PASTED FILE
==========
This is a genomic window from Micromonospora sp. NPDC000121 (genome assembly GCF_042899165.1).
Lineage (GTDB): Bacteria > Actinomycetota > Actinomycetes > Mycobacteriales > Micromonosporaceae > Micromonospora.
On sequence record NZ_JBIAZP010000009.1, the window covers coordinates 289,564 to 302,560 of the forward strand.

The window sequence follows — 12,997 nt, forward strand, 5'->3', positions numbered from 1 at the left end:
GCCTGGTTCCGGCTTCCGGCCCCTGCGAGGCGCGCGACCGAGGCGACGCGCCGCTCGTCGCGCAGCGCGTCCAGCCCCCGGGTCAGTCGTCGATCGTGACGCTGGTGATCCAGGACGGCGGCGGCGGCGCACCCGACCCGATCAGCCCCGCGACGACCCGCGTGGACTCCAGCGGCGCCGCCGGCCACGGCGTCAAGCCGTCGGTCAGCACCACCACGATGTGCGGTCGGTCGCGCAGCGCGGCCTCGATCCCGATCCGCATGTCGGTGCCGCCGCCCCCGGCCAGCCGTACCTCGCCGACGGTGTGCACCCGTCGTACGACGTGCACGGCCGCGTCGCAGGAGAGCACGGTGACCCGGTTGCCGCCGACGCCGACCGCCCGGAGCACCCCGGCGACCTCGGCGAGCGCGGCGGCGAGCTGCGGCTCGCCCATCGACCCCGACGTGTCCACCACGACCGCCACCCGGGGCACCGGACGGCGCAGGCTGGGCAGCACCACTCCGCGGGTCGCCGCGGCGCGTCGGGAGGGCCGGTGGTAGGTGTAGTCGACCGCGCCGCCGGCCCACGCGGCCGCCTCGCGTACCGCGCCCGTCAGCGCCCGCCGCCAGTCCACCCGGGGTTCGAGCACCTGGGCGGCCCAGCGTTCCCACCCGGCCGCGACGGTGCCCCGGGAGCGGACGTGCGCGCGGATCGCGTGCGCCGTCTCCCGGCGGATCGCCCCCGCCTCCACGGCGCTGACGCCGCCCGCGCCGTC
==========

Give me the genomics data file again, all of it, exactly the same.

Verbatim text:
This is a genomic window from Micromonospora sp. NPDC000121 (genome assembly GCF_042899165.1).
Lineage (GTDB): Bacteria > Actinomycetota > Actinomycetes > Mycobacteriales > Micromonosporaceae > Micromonospora.
On sequence record NZ_JBIAZP010000009.1, the window covers coordinates 289,564 to 302,560 of the forward strand.

The window sequence follows — 12,997 nt, forward strand, 5'->3', positions numbered from 1 at the left end:
GCCTGGTTCCGGCTTCCGGCCCCTGCGAGGCGCGCGACCGAGGCGACGCGCCGCTCGTCGCGCAGCGCGTCCAGCCCCCGGGTCAGTCGTCGATCGTGACGCTGGTGATCCAGGACGGCGGCGGCGGCGCACCCGACCCGATCAGCCCCGCGACGACCCGCGTGGACTCCAGCGGCGCCGCCGGCCACGGCGTCAAGCCGTCGGTCAGCACCACCACGATGTGCGGTCGGTCGCGCAGCGCGGCCTCGATCCCGATCCGCATGTCGGTGCCGCCGCCCCCGGCCAGCCGTACCTCGCCGACGGTGTGCACCCGTCGTACGACGTGCACGGCCGCGTCGCAGGAGAGCACGGTGACCCGGTTGCCGCCGACGCCGACCGCCCGGAGCACCCCGGCGACCTCGGCGAGCGCGGCGGCGAGCTGCGGCTCGCCCATCGACCCCGACGTGTCCACCACGACCGCCACCCGGGGCACCGGACGGCGCAGGCTGGGCAGCACCACTCCGCGGGTCGCCGCGGCGCGTCGGGAGGGCCGGTGGTAGGTGTAGTCGACCGCGCCGCCGGCCCACGCGGCCGCCTCGCGTACCGCGCCCGTCAGCGCCCGCCGCCAGTCCACCCGGGGTTCGAGCACCTGGGCGGCCCAGCGTTCCCACCCGGCCGCGACGGTGCCCCGGGAGCGGACGTGCGCGCGGATCGCGTGCGCCGTCTCCCGGCGGATCGCCCCCGCCTCCACGGCGCTGACGCCGCCCGCGCCGTC